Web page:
At step 614, first and second features are identified in the first and second collections of sampled data. These features are shown in FIG. 5 and are preferably the 50% points of the edges of SIG-H and SIG-L. These features correspond to points in the waveforms that would ideally coincide if the differential signal had no differential skew. Other features could be used besides the 50% points, for example, the “knees” at which the signals at the first and second legs first begin to change.
 With the first and second features identified, skew can be ascertained as the time difference between them (see step 616). Once the differential skew is known, it can be compensated to allow the tester to make accurate measurements (see step 618).
 One way to compensate for differential skew is to align the sampled data computationally. Using the sampled data of FIG. 5 as an example, we see that the second feature occurs four samples after the first feature. To correct subsequent measurements, samples of SIG-H could be advanced (i.e., moved to the right) by four sample intervals, for example by changing a pointer in memory. This would allow point-for-point comparisons between the first and second collections of data. With the corrections made, the difference between the collections can be taken to produce the differential voltage of the differential signal, and the average can be taken to produce the common mode voltage.
 If the length of the sampling interval falls below the timing resolution needed for accurate deskewing, precision can be further improved by interpolating between samples to determine the 50% points more precisely. For instance, the edge of each leg can be separately analyzed to identify a sample just above the 50% point and a sample just below the 50% point. A line or other estimating function can then be constructed between these points, and the precise time at which the 50% point lies on the constructed function can be determined. Comparisons can be made between the legs of the differential signal using interpolated data. Another way to compensate differential skew is to program one or both of the programmable delay circuits 318 and 320 so that the difference in their delays equals the measured skew. This technique offsets the times at which the holding circuits 310 and 312 switch from track to hold and effectively cancels skew in the resulting collections of data. During actual testing, difference can be taken on a point-for-point basis to produce the differential voltage and their average can be taken to yield the common mode voltage. Based on the requirements of the application, this technique can also be combined with the computational technique described above. Once the differential skew has been compensated, devices can be tested with the compensated settings to yield more accurate results (see step 620).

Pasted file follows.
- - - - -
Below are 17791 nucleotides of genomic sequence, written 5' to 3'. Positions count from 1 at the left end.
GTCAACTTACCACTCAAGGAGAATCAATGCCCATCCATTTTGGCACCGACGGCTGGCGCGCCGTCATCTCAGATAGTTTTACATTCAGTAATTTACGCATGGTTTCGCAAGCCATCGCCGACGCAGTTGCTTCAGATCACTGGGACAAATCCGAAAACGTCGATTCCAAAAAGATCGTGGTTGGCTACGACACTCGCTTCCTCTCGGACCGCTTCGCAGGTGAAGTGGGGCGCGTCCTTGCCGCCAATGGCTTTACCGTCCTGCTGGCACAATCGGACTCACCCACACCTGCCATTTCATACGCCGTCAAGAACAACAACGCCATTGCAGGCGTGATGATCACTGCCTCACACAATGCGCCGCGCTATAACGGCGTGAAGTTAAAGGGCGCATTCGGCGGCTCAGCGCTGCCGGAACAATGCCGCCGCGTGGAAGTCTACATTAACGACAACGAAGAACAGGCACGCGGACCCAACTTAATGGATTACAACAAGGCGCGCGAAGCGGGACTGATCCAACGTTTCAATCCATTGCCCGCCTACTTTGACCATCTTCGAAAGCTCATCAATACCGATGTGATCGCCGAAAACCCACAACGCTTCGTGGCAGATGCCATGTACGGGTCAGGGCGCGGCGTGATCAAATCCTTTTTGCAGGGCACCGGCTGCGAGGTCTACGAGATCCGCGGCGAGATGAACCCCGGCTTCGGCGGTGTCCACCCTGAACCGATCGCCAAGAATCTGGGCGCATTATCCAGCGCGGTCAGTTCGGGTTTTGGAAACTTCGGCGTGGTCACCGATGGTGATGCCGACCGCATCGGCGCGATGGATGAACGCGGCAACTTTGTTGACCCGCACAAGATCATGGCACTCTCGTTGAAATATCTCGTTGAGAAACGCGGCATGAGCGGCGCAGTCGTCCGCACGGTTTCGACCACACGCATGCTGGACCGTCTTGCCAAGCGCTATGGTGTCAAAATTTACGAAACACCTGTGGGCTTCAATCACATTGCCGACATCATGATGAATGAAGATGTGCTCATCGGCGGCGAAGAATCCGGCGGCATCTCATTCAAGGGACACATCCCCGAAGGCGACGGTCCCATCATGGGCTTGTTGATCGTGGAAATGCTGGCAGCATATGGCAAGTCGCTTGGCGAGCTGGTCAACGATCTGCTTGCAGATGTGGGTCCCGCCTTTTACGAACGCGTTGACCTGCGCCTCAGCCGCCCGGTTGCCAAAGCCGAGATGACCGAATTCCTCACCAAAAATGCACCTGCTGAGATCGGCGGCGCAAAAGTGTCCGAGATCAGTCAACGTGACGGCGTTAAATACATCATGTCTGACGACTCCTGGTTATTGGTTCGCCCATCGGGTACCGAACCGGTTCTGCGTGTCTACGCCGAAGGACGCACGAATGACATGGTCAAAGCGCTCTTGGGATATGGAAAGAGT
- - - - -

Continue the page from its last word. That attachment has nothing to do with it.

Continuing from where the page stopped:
In addition to its role in deskewing differential signals, the analog detector 220 can also be used to promote accurate measurements of analog signals.
 Conventional detector circuits employ comparators for measuring input signals. We have found that these comparators often lack sensitivity to small voltage changes, particularly changes that occur near the comparators' threshold voltages. The holding circuits 310 and 312 tend to be more sensitive than comparators to small voltage changes, and are believed to produce more accurate measurements.
 While the invention has been particularly shown and described with reference to the preferred embodiments thereof, it will be understood by those skilled in the art that various changes in form and detail may be made therein without departing from the spirit and scope of the invention.
|Cited Patent||Filing date||Publication date||Applicant||Title|
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|US6057716 *||Apr 20, 1999||May 2, 2000||Credence Systems Corporation||Inhibitable continuously-terminated differential drive circuit for an integrated circuit tester|
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|US6714888 *||Aug 13, 2001||Mar 30, 2004||Renesas Technology Corp.||Apparatus for testing semiconductor integrated circuit|
|Citing Patent||Filing date||Publication date||Applicant||Title|
|US7085337||Sep 10, 2004||Aug 1, 2006||Keyeye Communications||Adaptive per-pair skew compensation method for extended reach differential transmission|
|US7760836 *||Aug 3, 2006||Jul 20, 2010||Avalon Microelectronics, Inc.||Skew-correcting apparatus using external communications element|
|US8108710||Jan 8, 2009||Jan 31, 2012||Mayo Foundation For Medical Education And Research||Differential communication link with skew compensation circuit|
|US20130124134 *||Nov 16, 2011||May 16, 2013||Teradyne, Inc.||Fast single-ended to differential converter|
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|U.S. Classification||714/700, 714/724|
|International Classification||G01R31/319, G01R31/3193|
|Cooperative Classification||G01R31/31924, G01R31/31908, G01R31/31937|
|European Classification||G01R31/319S3, G01R31/3193T|
|Oct 13, 2005||AS||Assignment|
Owner name: TERADYNE, INC., MASSACHUSETTS
Free format text: ASSIGNMENT OF ASSIGNORS INTEREST;ASSIGNOR:PANIS, MICHAEL C.;REEL/FRAME:016879/0525
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|Dec 3, 2008||AS||Assignment|
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Effective date: 20081114
|May 13, 2009||AS||Assignment|
Owner name: TERADYNE, INC,MASSACHUSETTS
Free format text: RELEASE BY SECURED PARTY;ASSIGNOR:BANK OF AMERICA, N.A.;REEL/FRAME:022668/0750
Effective date: 20090427
|Jun 29, 2009||FPAY||Fee payment|
Year of fee payment: 4
|Mar 11, 2013||FPAY||Fee payment|
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|Apr 27, 2015||AS||Assignment|
Owner name: BARCLAYS BANK PLC, NEW YORK
Free format text: PATENT SECURITY AGREEMENT;ASSIGNORS:TERADYNE, INC.;LITEPOINT CORPORATION;REEL/FRAME:035507/0116